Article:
car-radioHi’, she says my name is Molly Crower and you’re listening to a pre-news muse, from the home of radio truth. Tonight we will be interviewing Hayden Spencer, Trade Aid’s spokesperson in New Zealand regarding the upcoming Fair Trade Fortnight. Good evening Hayden.

Hello Molly.’

So Hayden I hear that Fair Trade Fortnight is coming up from the 3rd to the 18th of May?’

It certainly is.’

Perhaps you could give us a bit of background? For starters what is fair trade

My ears prick up. This interview sounds interesting! I tell Dad to turn it up.

Nepal potsWell’ continues Hayden, fair trade is when companies buy goods such as cotton, tea, cocoa and coffee beans, and also craft items such as clothing, baskets, jewellery etc, from producers in places such as Africa, Asia and South America for a fair and consistent price. It also works to protect workers rights by preventing the use of harmful sprays around crops, increasing safe working conditions, and decreasing the numbers of child workers.’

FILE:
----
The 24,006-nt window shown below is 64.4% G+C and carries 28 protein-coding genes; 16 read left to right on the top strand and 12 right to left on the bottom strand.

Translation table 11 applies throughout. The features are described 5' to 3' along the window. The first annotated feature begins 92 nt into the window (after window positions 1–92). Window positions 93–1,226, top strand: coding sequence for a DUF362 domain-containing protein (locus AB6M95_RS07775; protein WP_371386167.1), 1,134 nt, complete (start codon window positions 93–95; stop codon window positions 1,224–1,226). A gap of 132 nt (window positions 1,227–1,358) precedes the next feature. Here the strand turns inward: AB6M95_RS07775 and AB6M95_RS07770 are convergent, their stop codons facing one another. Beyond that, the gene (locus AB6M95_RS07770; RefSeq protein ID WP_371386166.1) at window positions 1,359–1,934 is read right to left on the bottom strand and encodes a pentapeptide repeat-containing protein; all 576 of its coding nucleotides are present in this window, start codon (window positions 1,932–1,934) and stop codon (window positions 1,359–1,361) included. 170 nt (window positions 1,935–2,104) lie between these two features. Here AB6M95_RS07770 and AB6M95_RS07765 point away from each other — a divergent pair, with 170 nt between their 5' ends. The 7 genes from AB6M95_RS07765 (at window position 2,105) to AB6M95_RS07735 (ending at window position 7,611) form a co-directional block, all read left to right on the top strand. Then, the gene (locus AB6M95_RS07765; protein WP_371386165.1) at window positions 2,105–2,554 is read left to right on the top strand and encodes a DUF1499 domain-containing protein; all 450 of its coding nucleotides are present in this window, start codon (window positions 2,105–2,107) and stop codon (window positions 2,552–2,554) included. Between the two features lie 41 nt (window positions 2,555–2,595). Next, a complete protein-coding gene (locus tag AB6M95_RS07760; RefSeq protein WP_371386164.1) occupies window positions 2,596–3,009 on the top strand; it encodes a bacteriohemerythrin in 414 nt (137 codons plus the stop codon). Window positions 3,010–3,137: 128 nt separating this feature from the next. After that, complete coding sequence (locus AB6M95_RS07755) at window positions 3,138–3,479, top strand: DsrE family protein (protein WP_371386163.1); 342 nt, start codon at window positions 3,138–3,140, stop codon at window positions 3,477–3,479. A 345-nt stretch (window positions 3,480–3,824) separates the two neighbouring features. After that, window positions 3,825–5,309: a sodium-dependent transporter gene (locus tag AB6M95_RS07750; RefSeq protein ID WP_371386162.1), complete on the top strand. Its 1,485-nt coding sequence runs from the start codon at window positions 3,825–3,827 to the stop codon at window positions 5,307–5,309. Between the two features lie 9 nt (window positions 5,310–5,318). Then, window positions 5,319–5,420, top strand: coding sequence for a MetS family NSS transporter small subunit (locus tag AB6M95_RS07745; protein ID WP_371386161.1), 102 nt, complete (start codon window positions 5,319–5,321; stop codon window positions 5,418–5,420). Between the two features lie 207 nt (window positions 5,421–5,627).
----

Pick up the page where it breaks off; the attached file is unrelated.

And is it true that through fair trade’ the buyer is also contributing U.S 5cents per pound of coffee to the grower’s community for them to invest at will?

That’s right Molly’.

So now what can you tell us about Fair Trade Fortnight Hayden?

Well, it’s about raising people’s awareness, this year the fortnight focuses on environmental justice which is about us realising that the developing world, who contribute the LEAST to climate change will be the ones who feel it the MOST.’


CinnamonYes, I’m afraid so. The majority of the world live in developing countries yet it is the small percentage of the world’s population that live in developed countries (like us!) that have contributed most to this global problem. What people need to be think about Molly is how unfair is it that developing countries who are already losing out by unfair trade rules, will be expected to foot more than their fair share of the climate change bill. Realising this encourages us to think about how we can reduce our carbon footprint and reminds us how important it is to support fair trade. Throughout the Fortnight there will be loads of activities, competitions and events will be run all over the country. There’s more information at www.tradeaid.co.nz or www.fairtrade.org.nz.

That was great Hayden.

No problem Molly.